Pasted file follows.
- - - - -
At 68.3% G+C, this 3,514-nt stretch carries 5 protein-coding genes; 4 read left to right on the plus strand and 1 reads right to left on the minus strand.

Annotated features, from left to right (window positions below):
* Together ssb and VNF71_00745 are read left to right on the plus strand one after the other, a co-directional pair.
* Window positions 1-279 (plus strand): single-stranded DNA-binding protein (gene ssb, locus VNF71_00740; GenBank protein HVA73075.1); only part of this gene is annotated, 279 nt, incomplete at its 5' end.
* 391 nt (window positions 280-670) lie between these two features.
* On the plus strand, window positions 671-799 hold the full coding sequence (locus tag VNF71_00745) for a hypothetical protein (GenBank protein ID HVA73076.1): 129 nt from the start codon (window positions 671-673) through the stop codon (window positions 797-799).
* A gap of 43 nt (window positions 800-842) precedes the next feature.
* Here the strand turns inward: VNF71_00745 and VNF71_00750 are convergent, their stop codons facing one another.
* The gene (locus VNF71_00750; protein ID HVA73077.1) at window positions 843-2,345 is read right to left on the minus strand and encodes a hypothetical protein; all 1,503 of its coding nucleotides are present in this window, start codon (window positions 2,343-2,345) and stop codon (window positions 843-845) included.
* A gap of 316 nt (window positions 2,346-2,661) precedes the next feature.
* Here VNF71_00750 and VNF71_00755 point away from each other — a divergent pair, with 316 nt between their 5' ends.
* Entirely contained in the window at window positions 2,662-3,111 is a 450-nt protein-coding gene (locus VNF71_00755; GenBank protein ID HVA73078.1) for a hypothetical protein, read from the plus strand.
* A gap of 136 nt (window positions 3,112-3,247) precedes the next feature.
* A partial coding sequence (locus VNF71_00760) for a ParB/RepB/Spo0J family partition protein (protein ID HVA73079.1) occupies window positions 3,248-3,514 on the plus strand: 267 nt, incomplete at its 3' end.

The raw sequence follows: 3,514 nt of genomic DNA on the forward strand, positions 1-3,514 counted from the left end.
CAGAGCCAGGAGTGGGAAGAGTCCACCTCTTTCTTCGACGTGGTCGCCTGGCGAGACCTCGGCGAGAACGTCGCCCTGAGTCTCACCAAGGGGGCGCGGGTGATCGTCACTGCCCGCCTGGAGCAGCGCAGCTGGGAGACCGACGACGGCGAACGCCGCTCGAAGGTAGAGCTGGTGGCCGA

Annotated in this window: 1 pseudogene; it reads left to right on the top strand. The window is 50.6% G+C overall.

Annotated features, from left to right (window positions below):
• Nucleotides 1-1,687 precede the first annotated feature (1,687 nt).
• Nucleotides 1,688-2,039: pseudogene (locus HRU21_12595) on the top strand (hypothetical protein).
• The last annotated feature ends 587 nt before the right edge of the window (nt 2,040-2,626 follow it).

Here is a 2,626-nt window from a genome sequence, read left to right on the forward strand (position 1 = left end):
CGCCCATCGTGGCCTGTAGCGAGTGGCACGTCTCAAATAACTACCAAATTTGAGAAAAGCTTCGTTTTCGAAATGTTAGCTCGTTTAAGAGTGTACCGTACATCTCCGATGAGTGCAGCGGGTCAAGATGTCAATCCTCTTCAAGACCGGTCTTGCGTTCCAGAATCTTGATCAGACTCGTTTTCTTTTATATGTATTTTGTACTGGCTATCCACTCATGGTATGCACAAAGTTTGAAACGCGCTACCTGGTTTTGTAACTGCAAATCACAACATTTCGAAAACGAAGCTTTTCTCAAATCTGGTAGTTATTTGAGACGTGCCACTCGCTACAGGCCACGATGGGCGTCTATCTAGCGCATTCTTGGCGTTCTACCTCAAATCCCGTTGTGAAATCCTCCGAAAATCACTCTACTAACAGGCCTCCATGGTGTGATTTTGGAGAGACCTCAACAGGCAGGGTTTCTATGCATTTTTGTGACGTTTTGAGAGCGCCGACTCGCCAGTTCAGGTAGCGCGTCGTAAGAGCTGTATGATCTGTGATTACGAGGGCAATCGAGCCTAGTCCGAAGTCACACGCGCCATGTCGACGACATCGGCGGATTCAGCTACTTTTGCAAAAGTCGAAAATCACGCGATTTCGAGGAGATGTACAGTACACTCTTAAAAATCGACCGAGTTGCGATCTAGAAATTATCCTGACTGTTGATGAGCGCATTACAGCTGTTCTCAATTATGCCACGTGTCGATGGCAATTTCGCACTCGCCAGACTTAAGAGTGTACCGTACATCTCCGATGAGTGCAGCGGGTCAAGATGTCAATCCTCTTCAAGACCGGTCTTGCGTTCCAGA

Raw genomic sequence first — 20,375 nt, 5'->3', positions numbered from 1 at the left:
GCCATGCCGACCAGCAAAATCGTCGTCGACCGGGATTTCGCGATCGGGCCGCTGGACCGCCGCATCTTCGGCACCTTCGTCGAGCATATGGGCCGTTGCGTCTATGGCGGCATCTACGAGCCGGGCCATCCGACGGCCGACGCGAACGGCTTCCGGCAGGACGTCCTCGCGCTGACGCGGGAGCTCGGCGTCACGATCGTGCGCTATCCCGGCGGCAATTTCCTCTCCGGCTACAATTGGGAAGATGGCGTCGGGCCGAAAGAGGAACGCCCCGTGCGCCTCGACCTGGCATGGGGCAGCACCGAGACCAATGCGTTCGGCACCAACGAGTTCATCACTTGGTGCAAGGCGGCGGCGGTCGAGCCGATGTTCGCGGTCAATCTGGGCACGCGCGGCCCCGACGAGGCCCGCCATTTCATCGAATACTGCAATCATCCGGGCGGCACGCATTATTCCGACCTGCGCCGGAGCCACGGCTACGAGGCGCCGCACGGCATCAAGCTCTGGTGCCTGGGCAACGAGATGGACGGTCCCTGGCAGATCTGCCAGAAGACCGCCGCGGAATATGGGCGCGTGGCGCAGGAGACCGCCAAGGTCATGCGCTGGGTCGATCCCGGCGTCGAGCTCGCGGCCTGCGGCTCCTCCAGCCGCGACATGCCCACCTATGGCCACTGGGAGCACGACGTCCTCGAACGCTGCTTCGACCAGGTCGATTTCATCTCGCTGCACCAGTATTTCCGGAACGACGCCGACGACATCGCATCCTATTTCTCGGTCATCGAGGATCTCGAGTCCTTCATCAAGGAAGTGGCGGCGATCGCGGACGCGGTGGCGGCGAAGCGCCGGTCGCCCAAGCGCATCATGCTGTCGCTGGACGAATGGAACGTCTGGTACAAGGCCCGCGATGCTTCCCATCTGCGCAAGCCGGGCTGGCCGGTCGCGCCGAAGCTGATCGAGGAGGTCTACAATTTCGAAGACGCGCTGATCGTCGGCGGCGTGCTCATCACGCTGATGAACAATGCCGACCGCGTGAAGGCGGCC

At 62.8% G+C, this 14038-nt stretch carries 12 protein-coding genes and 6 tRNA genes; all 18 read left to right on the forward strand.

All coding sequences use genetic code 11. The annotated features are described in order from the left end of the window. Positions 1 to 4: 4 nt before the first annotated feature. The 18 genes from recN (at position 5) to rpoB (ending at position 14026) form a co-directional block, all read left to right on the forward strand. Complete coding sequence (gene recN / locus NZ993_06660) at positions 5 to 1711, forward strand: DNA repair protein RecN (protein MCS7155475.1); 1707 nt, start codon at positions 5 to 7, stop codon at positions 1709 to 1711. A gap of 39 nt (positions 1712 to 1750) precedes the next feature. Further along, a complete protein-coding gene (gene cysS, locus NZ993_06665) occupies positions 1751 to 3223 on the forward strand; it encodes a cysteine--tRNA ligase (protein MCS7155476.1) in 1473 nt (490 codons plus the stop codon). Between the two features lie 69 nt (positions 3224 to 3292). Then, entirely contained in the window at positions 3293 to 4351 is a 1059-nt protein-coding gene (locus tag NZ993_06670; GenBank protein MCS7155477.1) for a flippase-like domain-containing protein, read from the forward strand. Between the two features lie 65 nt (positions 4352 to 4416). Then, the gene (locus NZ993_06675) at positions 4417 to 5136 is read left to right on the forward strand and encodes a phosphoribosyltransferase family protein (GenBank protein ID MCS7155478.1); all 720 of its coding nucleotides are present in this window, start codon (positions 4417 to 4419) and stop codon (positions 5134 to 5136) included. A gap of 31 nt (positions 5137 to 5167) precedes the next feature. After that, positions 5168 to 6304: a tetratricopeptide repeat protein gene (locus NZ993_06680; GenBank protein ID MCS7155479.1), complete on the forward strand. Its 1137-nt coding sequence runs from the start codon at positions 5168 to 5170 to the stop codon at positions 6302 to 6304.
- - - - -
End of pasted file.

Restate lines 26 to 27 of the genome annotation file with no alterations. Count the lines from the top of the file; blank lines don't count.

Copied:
At 62.8% G+C, this 14038-nt stretch carries 12 protein-coding genes and 6 tRNA genes; all 18 read left to right on the forward strand.

All coding sequences use genetic code 11. The annotated features are described in order from the left end of the window. Positions 1 to 4: 4 nt before the first annotated feature. The 18 genes from recN (at position 5) to rpoB (ending at position 14026) form a co-directional block, all read left to right on the forward strand. Complete coding sequence (gene recN / locus NZ993_06660) at positions 5 to 1711, forward strand: DNA repair protein RecN (protein MCS7155475.1); 1707 nt, start codon at positions 5 to 7, stop codon at positions 1709 to 1711. A gap of 39 nt (positions 1712 to 1750) precedes the next feature. Further along, a complete protein-coding gene (gene cysS, locus NZ993_06665) occupies positions 1751 to 3223 on the forward strand; it encodes a cysteine--tRNA ligase (protein MCS7155476.1) in 1473 nt (490 codons plus the stop codon). Between the two features lie 69 nt (positions 3224 to 3292). Then, entirely contained in the window at positions 3293 to 4351 is a 1059-nt protein-coding gene (locus tag NZ993_06670; GenBank protein MCS7155477.1) for a flippase-like domain-containing protein, read from the forward strand. Between the two features lie 65 nt (positions 4352 to 4416). Then, the gene (locus NZ993_06675) at positions 4417 to 5136 is read left to right on the forward strand and encodes a phosphoribosyltransferase family protein (GenBank protein ID MCS7155478.1); all 720 of its coding nucleotides are present in this window, start codon (positions 4417 to 4419) and stop codon (positions 5134 to 5136) included. A gap of 31 nt (positions 5137 to 5167) precedes the next feature. After that, positions 5168 to 6304: a tetratricopeptide repeat protein gene (locus NZ993_06680; GenBank protein ID MCS7155479.1), complete on the forward strand. Its 1137-nt coding sequence runs from the start codon at positions 5168 to 5170 to the stop codon at positions 6302 to 6304.